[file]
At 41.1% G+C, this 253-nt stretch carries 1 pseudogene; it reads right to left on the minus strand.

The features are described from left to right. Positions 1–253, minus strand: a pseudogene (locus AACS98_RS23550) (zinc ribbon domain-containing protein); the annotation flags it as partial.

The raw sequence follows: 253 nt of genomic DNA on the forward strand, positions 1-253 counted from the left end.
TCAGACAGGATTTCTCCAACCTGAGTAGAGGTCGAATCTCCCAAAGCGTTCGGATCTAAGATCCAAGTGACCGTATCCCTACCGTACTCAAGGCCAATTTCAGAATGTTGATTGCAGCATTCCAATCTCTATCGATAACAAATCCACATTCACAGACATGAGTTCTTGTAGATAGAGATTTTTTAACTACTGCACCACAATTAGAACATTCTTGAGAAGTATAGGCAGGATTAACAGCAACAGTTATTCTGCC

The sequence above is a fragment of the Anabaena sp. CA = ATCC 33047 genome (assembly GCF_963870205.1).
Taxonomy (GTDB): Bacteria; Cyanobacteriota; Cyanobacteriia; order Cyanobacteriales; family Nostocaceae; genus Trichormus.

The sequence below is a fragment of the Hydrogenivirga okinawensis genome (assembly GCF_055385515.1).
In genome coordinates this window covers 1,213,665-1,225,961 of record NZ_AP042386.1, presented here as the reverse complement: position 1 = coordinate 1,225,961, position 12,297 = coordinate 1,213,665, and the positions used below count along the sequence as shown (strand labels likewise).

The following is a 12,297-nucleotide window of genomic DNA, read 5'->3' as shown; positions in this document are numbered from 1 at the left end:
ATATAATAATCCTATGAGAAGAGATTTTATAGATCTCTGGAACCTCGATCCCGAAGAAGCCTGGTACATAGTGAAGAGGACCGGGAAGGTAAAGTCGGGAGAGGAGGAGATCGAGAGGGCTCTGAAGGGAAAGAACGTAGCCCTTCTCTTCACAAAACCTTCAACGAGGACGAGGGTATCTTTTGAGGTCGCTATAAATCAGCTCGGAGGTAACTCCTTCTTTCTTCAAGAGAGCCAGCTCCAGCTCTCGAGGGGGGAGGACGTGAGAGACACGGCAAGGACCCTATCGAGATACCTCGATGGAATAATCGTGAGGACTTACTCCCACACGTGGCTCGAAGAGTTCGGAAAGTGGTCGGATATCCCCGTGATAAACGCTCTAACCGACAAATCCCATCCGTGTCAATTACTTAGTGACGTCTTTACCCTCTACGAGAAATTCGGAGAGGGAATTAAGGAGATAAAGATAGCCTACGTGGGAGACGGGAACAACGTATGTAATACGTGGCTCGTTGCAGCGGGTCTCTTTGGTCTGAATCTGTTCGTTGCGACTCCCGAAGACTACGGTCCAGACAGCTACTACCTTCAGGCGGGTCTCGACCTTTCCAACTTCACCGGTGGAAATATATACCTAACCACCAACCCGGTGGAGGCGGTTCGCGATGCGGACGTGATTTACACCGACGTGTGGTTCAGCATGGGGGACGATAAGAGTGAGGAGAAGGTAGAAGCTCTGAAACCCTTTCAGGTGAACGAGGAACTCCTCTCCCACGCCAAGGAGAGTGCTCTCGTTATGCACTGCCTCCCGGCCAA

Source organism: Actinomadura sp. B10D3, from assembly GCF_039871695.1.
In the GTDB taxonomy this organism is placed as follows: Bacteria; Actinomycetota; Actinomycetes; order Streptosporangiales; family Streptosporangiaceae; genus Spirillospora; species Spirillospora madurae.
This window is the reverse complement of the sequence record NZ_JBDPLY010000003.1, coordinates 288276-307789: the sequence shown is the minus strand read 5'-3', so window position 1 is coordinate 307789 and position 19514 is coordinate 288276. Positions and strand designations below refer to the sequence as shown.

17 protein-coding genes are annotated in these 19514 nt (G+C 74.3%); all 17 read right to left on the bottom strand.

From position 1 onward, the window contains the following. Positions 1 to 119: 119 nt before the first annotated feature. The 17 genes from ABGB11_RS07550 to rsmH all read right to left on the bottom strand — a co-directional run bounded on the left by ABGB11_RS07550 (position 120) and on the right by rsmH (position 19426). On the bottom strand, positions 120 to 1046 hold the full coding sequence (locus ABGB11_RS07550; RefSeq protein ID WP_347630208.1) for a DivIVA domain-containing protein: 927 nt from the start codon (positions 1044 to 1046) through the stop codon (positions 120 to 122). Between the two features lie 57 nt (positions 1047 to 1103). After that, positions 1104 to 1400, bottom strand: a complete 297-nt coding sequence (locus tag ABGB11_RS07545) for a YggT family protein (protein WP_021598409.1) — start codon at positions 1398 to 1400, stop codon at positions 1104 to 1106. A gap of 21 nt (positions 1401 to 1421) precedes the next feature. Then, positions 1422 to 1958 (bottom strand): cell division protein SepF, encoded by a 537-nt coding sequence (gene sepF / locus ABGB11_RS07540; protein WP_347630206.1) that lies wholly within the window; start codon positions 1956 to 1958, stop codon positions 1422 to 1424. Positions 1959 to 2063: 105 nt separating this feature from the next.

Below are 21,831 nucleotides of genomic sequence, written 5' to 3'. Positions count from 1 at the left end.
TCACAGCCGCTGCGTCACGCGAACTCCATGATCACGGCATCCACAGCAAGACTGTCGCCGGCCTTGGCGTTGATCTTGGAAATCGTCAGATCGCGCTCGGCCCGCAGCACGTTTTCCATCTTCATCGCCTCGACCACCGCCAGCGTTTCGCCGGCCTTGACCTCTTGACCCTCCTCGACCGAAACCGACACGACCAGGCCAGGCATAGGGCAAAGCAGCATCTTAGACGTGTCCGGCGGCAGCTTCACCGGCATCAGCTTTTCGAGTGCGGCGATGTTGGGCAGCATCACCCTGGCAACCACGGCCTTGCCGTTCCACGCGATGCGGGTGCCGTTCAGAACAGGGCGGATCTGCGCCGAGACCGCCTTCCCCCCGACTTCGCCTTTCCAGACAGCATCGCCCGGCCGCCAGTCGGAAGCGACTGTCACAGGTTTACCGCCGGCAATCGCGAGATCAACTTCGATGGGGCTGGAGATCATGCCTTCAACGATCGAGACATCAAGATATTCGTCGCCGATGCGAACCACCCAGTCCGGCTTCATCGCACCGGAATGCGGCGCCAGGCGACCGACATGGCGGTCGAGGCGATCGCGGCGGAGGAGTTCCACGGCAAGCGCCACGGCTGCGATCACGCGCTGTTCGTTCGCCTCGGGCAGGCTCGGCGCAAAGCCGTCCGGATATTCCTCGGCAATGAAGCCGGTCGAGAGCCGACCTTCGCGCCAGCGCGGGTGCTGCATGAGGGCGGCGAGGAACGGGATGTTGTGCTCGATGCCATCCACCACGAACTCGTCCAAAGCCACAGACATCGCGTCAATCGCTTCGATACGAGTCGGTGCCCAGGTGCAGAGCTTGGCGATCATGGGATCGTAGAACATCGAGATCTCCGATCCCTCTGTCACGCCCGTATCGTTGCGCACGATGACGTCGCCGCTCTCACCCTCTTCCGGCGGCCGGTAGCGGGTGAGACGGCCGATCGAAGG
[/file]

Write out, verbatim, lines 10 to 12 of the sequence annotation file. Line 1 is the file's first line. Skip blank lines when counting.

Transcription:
ATATAATAATCCTATGAGAAGAGATTTTATAGATCTCTGGAACCTCGATCCCGAAGAAGCCTGGTACATAGTGAAGAGGACCGGGAAGGTAAAGTCGGGAGAGGAGGAGATCGAGAGGGCTCTGAAGGGAAAGAACGTAGCCCTTCTCTTCACAAAACCTTCAACGAGGACGAGGGTATCTTTTGAGGTCGCTATAAATCAGCTCGGAGGTAACTCCTTCTTTCTTCAAGAGAGCCAGCTCCAGCTCTCGAGGGGGGAGGACGTGAGAGACACGGCAAGGACCCTATCGAGATACCTCGATGGAATAATCGTGAGGACTTACTCCCACACGTGGCTCGAAGAGTTCGGAAAGTGGTCGGATATCCCCGTGATAAACGCTCTAACCGACAAATCCCATCCGTGTCAATTACTTAGTGACGTCTTTACCCTCTACGAGAAATTCGGAGAGGGAATTAAGGAGATAAAGATAGCCTACGTGGGAGACGGGAACAACGTATGTAATACGTGGCTCGTTGCAGCGGGTCTCTTTGGTCTGAATCTGTTCGTTGCGACTCCCGAAGACTACGGTCCAGACAGCTACTACCTTCAGGCGGGTCTCGACCTTTCCAACTTCACCGGTGGAAATATATACCTAACCACCAACCCGGTGGAGGCGGTTCGCGATGCGGACGTGATTTACACCGACGTGTGGTTCAGCATGGGGGACGATAAGAGTGAGGAGAAGGTAGAAGCTCTGAAACCCTTTCAGGTGAACGAGGAACTCCTCTCCCACGCCAAGGAGAGTGCTCTCGTTATGCACTGCCTCCCGGCCAA

Source organism: Actinomadura sp. B10D3, from assembly GCF_039871695.1.
In the GTDB taxonomy this organism is placed as follows: Bacteria; Actinomycetota; Actinomycetes; order Streptosporangiales; family Streptosporangiaceae; genus Spirillospora; species Spirillospora madurae.